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Closing Notes

New West Symphony marks season's end with a well-balanced program.

May 19, 2000|JOSEF WOODARD | SPECIAL TO THE TIMES

It's that time of the year when the standard classical music approaches its final measures and Ventura County music lovers settle in for a long summer's nap. The New West Symphony is closing its season this weekend with what could be considered a well-balanced symphonic meal: Mahler's Fourth Symphony, Shubert's Unfinished Symphony, and, for the sake of music by an actual, living composer, John Adams' randy little romp, "Lollapalooza."

In chamber music news, the Camerata Pacifica is wrapping up its 10th annual season this weekend. All season, it has been tapping into repertoire presented in its first decade. For the finale, the program is both fresh and familiar, including Poulenc's "Sextour" (sextet for wind quintet and piano), contemporary composer William Bolcom, Tom Johnson's witty piece "Falling: A Very Difficult Piece for Solo Double Bass," (a showpiece for spidery bassist Nico Abbondolo) and, as a closing fanfare, Copland's hit, the chamber version of "Appalachian Spring."

Meanwhile, opera, at least in piecemeal form, makes one of its rare appearances in the county in Simi Valley on Sunday, when "Night at the Opera" presents a full slate of arias and excerpts by several vocalists. The program includes pieces from "La Boheme," "Carmen," "Marriage of Figaro" and other classics. The vocal talent includes the concert's producers, Bill and Lani Bartlett, sopranos Carol Osborn and Christina Johns, tenors Roberto Falcone and Donald Squillace and basso David Odekirk.

DETAILS

The New West Symphony, tonight at Thousand Oaks Civic Arts Plaza, 2100 E. Thousand Oaks Blvd., and Saturday at the Oxnard Performing Arts Center, 800 Hobson Way. Both concerts start at 8 p.m. Tickets $8-$55. Information: 486-2424. The Camerata Pacifica, tonight at Santa Barbara City College, 721 Cliff Drive; Saturday at Temple Beth Torah, 7620 Foothill Road in Ventura; and Sunday at the Civic Arts Plaza Forum Theatre, 2000 Thousand Oaks Blvd. in Thousand Oaks. All performances are at 8 p.m. Tickets $25; information: (800) 557-BACH. "Night at the Opera," 7:30 p.m. Sunday at the Simi Valley Arts Center, 3050 E. Los Angeles Ave. in Simi Valley. Tickets are $10-$15; 581-9940.

Festival Wrapper: The Ventura Chamber Music Festival wrapped up its sixth edition last Sunday with a big, little-chamber concert in the morning and a piano recital by John Browning at night. This fine festival continues its impressive course, virtually putting Ventura on the classical music map in a way that no other organization in the area has.

In short, the festival has become a centerpiece of the county's cultural calendar and a natural magnet for music-loving out-of-towners, which, of course, pleases those with an eye on tourist revenue. It's a festival that manages to be cosmopolitan and homespun, by turns.

Prominent artists are brought to town, and this year included a four-concert residency by the solid and luminous Shanghai String Quartet, classical guitarist of note Sharon Isbin and pianist Christopher O'Riley, whose mostly Stravinsky recital turned out to be one of the festival's high points. Another memorable event was an afternoon rendering of Schubert's great introspective song cycle "Die Winterreise" by tenor Jonathan Mack and pianist Vicki Ray, all controlled passion.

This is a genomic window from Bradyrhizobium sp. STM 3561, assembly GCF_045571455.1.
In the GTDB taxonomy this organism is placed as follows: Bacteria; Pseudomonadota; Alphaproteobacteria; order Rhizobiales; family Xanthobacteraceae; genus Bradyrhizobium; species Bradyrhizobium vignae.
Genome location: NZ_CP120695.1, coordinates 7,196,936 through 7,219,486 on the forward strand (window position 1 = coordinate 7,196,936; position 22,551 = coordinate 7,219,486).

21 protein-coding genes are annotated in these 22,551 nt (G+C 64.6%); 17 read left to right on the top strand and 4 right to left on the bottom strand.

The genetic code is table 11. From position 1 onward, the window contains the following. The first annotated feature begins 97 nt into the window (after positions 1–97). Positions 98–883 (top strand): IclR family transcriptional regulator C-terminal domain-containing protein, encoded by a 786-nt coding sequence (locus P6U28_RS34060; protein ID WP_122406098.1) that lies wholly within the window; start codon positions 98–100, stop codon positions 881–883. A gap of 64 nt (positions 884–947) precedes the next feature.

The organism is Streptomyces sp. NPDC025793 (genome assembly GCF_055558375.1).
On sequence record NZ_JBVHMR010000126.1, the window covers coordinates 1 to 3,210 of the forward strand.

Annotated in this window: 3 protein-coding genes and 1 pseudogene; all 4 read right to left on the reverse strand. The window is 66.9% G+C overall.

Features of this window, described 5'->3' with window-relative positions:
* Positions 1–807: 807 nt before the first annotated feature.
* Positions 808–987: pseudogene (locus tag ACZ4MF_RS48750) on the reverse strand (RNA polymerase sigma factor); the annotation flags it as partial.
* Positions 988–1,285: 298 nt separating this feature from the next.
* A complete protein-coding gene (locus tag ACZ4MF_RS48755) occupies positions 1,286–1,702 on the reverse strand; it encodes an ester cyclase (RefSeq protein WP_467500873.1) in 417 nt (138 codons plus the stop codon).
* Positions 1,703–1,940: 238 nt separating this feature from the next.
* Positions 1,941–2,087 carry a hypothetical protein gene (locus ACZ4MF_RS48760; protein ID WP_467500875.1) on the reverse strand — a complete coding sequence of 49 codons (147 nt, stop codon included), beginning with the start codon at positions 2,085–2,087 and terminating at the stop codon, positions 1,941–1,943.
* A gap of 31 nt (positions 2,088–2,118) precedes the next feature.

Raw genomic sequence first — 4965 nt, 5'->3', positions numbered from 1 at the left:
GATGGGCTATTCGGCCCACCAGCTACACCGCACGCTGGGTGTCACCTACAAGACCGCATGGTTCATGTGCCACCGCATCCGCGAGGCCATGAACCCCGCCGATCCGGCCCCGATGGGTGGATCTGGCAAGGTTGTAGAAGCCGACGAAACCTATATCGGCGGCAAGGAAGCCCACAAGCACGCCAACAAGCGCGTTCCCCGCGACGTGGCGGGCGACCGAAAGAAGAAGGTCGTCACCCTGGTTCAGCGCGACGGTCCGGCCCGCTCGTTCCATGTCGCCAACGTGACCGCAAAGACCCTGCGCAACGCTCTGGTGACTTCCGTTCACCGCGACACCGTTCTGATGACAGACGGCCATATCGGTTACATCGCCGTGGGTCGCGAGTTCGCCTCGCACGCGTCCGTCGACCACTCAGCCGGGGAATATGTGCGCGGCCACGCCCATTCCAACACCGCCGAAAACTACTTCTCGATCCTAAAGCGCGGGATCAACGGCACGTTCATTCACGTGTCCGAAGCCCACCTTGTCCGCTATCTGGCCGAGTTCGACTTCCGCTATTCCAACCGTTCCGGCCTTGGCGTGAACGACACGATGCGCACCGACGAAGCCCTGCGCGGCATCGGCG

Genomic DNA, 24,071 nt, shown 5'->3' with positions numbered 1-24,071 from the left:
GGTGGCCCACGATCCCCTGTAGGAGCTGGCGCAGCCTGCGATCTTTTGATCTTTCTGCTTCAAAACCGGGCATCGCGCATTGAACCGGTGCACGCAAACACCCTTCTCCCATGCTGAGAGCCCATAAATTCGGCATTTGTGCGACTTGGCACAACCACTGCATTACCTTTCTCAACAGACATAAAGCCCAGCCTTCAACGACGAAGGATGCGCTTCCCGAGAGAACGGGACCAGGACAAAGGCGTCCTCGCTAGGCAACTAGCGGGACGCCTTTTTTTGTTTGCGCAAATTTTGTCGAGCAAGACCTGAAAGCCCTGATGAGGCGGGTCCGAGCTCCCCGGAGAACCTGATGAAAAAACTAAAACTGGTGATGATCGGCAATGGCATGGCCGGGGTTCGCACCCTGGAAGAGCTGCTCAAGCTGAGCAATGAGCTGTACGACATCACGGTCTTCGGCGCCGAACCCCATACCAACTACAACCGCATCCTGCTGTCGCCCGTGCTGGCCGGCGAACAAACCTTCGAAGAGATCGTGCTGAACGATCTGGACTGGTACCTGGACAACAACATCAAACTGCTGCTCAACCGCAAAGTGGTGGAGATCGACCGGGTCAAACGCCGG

Among one's list of possible nit-picking beefs, there are still those natteringly cute concert titles--that is, "Mother of Pearl," "Pianistic Pearls," 'Sapphires of Song"--as if the names of the composers and musicians aren't enough. This may be a marketing department move, and the necessity of nurturing classical culture allows for this and other compromises of protocol.

One pleasant revelation this year was the music of John Thow, who grew up in Ventura. He studied with Frank Salazar and played in Salazar's orchestra, the Ventura Symphony, before pursuing composition.

Currently teaching at UC Berkeley, Thow presented three impressive pieces here, including the enchanting blend of contemporary classical and indigenous music in "Two Chumash Songs."

On Sunday morning, we heard the beautifully atmospheric dialogue of Thow's "Pinon for Clarinet and Piano," dedicated to Salazar. Also heard that morning, Thow's Quartet for Clarinet, Violin, Cello and Piano lacked neither sophistication nor emotional directness.

John Biggs, the Ventura-based composer who has had much of his music commissioned and performed in town, was given an afternoon concert last week in the Church of Religious Science.

A compact retrospective of compositions, it demonstrated Biggs' unapologetic eclecticism, with sounds running from affable modernism to the avid historicism of "A Renaissance Bouquet." Biggs also sampled various and sundry dance rhythmic elements in his "Dance Suite," heard in its premiere here.

In the margins of the Biggs afternoon was an old piece for violin and tape, which suffered from the innate problem of an antiquated synthesizer timbre (strange irony: the centuries-old violin sounds ever-fresh, in the right hands, while a two-decades old synth sound can appear hopelessly old school).

Even in this piece, though, the playing was impressive in its own right, courtesy of the commanding violinist Juliette Kang, who later proved her depth with Bach's Chaconne in D minor in the Ventura Theatre.

Peripheral note: This space is wonderfully conducive to the cerebral focus of classical music. Somehow, we've got to go on meeting like this.

Ditto the festival itself, one of the prominent events on the cultural calendar, of which Ventura should be duly proud.

*

Josef Woodard, who writes about art and music, can be reached by e-mail at joeinfo@aol.com.

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